Cuban crocodile found dead at zoo A male Cuban crocodile named Jefe in the Reptile Discovery Center at the Smithsonian’s National Zoo. Cuban crocodiles are green and olive black with yellow speckles and darker coloration toward the top of their bodies. Their bellies are pale, and their tails have black blotches or bands. (Skip Brown/Skip Brown, Smithsonian's Nation)
WASHINGTON — A rare Cuban crocodile was found dead in its enclosure at the Smithsonian’s National Zoo and Conservation Biology Institute after apparently attacking an electrical outlet.
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The zoo announced the 10-year-old animal’s death in a news release and said Reptile Discovery Center staff found the crocodile in its enclosure on the morning of Dec. 17. Officials said in the news release that “Staff deduced the crocodile was attracted to a replacement electrical outlet and attacked the electric infrastructure in the habitat. … Known for their aggressive behavior, the crocodile pulled the electric equipment off the wall and bit various pieces.”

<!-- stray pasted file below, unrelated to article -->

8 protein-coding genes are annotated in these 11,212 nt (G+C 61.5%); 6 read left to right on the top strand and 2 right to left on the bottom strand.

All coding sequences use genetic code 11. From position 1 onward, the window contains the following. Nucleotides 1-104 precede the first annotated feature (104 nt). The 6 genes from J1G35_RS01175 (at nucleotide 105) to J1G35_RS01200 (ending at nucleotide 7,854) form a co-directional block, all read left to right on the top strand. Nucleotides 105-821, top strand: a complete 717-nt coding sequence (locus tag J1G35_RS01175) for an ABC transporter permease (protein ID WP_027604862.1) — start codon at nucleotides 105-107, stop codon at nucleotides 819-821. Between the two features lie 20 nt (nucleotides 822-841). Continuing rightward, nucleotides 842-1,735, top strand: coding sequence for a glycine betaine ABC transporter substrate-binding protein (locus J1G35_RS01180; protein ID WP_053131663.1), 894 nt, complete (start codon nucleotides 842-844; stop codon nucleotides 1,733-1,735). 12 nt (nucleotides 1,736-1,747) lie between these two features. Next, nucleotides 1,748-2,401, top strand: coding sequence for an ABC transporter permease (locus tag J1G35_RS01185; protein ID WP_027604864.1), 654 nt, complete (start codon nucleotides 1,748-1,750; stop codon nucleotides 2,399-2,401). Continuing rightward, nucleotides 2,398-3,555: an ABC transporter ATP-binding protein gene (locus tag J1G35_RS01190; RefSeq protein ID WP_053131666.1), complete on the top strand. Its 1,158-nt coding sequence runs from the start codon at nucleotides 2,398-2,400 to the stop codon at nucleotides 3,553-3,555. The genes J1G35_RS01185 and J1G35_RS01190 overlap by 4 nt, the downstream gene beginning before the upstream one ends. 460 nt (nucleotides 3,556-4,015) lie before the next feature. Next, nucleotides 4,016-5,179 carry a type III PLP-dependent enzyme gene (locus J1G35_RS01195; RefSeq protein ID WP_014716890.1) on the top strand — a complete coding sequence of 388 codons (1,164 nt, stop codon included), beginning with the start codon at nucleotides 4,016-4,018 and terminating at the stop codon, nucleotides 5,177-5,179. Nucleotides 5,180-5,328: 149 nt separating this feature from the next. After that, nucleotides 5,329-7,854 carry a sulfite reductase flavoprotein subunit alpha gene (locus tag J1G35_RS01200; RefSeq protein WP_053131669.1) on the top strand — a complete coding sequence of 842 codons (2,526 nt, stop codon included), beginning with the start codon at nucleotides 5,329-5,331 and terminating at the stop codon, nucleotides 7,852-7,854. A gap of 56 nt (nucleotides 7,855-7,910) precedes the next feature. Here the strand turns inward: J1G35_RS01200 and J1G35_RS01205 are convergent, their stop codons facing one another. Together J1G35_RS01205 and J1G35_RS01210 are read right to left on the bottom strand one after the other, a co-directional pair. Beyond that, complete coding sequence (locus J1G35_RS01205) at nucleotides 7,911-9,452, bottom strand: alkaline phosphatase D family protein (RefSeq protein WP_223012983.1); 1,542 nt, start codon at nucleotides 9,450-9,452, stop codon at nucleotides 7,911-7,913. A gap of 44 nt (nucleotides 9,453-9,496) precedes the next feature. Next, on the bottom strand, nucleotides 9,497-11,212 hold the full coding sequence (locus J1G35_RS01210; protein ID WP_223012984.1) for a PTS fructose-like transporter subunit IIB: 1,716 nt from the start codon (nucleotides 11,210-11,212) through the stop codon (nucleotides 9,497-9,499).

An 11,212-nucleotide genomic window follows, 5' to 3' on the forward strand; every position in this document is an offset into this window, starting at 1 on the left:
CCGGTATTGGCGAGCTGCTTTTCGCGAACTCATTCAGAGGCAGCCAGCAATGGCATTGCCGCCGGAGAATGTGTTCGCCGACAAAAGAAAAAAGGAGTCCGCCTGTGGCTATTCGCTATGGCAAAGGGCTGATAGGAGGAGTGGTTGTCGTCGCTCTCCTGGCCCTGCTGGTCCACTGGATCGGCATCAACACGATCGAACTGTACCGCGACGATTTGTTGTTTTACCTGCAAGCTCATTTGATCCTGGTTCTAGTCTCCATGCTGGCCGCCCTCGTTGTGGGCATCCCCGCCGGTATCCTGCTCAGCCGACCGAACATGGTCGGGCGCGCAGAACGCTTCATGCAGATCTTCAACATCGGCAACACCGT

The outlet was approximately 4.5 feet off the ground and had been inspected on Dec. 16 before the zoo closed for the day. Zoo officials said in the news release that during the last inspection, “No areas of concern were observed and the electrical circuit was intact.” Officials noted the animal had been living in the habitat for several years without issue.
The zoo said that it was installing redundant electrical breakers throughout the building to prevent any future incidents. There are no other animals in the enclosure where the Cuban crocodile lived.
Cuban crocodiles are listed as “critically endangered” by the IUCN Red List of Threatened Species, which estimates only 2,400 of the animals exist in the wild. Cuban crocodiles are native to the Zapata Swamp in western Cuba.
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